Film producers put out dozens of films. But rarely are their works compared to each other, or expected to live up to a standard established by its predecessor. So why do we do that with Cirque du Soleil shows, specifically their Las Vegas creations?
Oh, sure, the first wave of original, non-linear, mega-circus productions such as Mystère and O feature trademark vibrant costumes, mind-blowing artistry and awe-inspiring sets, all wrapped in a sense of whimsy and wonder orchestrated by their creator, director Franco Dragone. Dragone left Cirque to form his own entertainment group, and since then, the company’s subsequent shows (such as Kà and Zumanity) have diverged from what the general public perceives as the established Cirque status quo, when in fact, they’ve diverged from the Dragone standard.
Since then, Cirque has entered into collaborations for its Vegas shows that have been of, well, questionable success. With The Beatles LOVE, the company produced a much-loved, critically lauded show that even spawned a Grammy-winning soundtrack album. That show stays true to the “traditional” spirit of Cirque du Soleil, never letting either the vague biographical story of the Beatles or the circus performances feel forced. Of course, maybe the Beatles’ eclectic music was always destined for the circus.
On the other hand, Criss Angel: Believe has been … less enthusiastically received. Blame the lack of magic, blame the creepy rabbits, blame Criss Angel’s own lack of charisma and general douchebaggery — whatever it is, Believe proves that not everything graced by the Cirque du Soleil name turns to gold. Or even bronze.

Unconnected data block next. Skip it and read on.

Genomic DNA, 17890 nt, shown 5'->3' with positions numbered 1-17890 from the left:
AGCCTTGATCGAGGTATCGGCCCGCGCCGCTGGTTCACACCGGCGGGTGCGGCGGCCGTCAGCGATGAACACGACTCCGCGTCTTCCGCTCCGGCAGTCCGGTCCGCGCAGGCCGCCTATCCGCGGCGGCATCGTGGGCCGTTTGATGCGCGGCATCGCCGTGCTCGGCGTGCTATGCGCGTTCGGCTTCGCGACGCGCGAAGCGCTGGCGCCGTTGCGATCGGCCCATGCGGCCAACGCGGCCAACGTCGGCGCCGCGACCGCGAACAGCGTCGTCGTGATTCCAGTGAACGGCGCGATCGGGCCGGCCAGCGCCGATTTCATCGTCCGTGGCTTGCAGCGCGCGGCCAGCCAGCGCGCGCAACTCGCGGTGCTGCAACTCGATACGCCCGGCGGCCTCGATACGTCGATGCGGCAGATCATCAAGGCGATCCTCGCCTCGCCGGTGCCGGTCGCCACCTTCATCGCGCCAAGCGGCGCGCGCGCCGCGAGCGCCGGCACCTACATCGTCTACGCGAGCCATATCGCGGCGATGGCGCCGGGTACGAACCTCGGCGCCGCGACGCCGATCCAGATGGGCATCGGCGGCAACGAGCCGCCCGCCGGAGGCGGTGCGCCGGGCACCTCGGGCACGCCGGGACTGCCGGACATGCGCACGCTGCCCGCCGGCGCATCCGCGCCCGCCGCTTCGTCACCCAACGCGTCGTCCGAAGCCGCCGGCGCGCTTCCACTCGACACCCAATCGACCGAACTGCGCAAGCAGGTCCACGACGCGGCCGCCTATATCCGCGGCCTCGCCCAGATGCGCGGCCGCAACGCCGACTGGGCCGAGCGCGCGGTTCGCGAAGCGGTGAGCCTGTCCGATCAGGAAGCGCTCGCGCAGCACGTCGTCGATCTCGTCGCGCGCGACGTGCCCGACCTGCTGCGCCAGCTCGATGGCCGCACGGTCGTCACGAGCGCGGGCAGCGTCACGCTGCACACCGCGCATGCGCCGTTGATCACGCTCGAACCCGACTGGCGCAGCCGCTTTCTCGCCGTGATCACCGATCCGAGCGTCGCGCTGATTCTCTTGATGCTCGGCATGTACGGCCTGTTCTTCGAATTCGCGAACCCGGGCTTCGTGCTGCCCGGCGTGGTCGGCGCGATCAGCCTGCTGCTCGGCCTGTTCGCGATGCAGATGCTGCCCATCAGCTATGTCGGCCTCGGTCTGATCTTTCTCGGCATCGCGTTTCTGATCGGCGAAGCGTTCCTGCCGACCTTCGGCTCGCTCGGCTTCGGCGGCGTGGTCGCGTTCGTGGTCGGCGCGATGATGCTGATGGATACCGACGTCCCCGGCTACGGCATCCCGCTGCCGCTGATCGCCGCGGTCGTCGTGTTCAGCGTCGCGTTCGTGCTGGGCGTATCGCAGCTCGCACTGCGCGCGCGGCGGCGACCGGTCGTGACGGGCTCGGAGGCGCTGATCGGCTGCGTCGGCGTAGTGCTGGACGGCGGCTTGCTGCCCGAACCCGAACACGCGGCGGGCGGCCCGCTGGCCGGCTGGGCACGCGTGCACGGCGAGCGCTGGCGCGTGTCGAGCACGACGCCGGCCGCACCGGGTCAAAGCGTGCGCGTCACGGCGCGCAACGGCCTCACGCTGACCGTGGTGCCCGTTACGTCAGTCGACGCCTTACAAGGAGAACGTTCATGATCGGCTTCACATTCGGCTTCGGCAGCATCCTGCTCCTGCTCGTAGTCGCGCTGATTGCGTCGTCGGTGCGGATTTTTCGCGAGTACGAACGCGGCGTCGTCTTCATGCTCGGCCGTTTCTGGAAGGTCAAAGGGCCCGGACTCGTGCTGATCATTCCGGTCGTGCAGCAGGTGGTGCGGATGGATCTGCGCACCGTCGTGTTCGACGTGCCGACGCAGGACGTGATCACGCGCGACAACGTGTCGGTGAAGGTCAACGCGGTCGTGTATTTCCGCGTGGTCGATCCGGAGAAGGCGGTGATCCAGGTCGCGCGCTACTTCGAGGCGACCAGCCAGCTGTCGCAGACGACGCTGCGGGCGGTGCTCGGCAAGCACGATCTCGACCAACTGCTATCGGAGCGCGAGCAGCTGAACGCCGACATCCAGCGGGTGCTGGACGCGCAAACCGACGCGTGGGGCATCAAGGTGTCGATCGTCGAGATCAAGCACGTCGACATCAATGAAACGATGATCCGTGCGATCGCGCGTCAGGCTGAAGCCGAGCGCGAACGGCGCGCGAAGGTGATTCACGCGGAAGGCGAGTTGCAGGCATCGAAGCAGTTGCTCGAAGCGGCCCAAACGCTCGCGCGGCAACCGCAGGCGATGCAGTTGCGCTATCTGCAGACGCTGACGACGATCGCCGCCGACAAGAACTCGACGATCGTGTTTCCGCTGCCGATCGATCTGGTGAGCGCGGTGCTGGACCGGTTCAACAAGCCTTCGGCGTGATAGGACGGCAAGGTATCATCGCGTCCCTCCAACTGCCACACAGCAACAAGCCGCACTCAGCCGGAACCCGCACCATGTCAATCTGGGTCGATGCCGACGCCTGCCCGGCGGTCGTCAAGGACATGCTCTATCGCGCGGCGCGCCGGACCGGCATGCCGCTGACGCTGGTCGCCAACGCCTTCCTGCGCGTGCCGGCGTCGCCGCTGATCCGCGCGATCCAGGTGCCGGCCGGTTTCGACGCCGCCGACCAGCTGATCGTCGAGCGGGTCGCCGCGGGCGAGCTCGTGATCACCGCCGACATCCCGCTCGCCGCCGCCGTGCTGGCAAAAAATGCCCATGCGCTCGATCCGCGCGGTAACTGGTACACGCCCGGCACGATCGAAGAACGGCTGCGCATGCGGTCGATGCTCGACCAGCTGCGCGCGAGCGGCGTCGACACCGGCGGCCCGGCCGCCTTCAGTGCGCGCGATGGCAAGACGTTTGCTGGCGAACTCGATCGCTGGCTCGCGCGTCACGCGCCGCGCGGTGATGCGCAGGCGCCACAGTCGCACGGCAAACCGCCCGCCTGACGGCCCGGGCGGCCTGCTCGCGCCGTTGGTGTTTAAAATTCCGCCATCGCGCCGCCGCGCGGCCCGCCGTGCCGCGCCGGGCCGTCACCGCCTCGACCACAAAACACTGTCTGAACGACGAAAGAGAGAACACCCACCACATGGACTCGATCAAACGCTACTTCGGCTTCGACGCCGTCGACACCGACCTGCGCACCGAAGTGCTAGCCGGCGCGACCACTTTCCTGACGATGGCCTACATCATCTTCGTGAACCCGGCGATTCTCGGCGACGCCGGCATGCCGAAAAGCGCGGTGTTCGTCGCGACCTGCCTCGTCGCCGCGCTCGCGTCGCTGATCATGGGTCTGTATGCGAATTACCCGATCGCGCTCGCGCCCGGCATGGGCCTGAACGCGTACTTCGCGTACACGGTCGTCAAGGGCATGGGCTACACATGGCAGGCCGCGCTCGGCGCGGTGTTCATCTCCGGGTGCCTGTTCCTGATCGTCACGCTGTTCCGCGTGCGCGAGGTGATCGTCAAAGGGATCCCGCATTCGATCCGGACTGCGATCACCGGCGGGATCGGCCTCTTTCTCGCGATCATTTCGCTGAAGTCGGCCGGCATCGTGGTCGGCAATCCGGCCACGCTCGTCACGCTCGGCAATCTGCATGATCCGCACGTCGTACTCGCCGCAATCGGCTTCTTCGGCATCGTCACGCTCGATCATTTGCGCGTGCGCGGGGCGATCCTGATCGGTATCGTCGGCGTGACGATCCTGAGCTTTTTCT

Hence, we come to Cirque’s latest collaboration, Viva ELVIS, which — in case you couldn’t figure it out or have been held hostage from the internet lately — loosely tells the story of Elvis Presley’s life through song, dance and trampoline tricks. On its own, ignoring the Cirque du Soleil name, Viva ELVIS is an adequate, enjoyable musical, featuring an integrated, energetic live band performing along with Elvis’ vocal tracks, enhanced by live singers. It’s a whitewashing of Elvis’ career, of course, leaving out all the ugly parts about drug addiction, affairs and, oh yeah, getting fat and dying. And it’s narrated by an actor portraying Colonel Tom Parker, Elvis’ notoriously manipulative and corrupt manager who, here, appears as a genial carnival barker.
So what makes it a Cirque show? There are kitschy, giant set pieces, such as a blue suede shoe, a guitar and a wedding cake, and acrobats performing feats of derring-do upon them. There is a fun but totally out-of-context trampoline segment. There are aerialists and colorful costumes and creepy plastic Elvis wigs. But unlike The Beatles LOVE — and yes, I’m going to compare here, because these are both Cirque-spawned shows based on the music and lives of giant rock stars — Viva ELVIS lacks that, well, certain je ne sais quoi that makes LOVE so fantastic. There’s no emotional investment. No build-up. No surprises or small, touching moments. It’s just all flashy showmanship, all the time, and even then, some scenes went on too long and could not maintain entertainment value.
Viva ELVIS feels more like the Broadway version of Hairspray, if you removed characters for whom we care about, a storyline we can follow or a genuine feeling of nostalgia. If you just purely love Elvis’ music, and dig musical theater, it may be right up your alley. But if you’re expecting the otherworldly, transcendental experience of earlier Cirque shows, your money’s best spent on a discounted ticket to Mystère.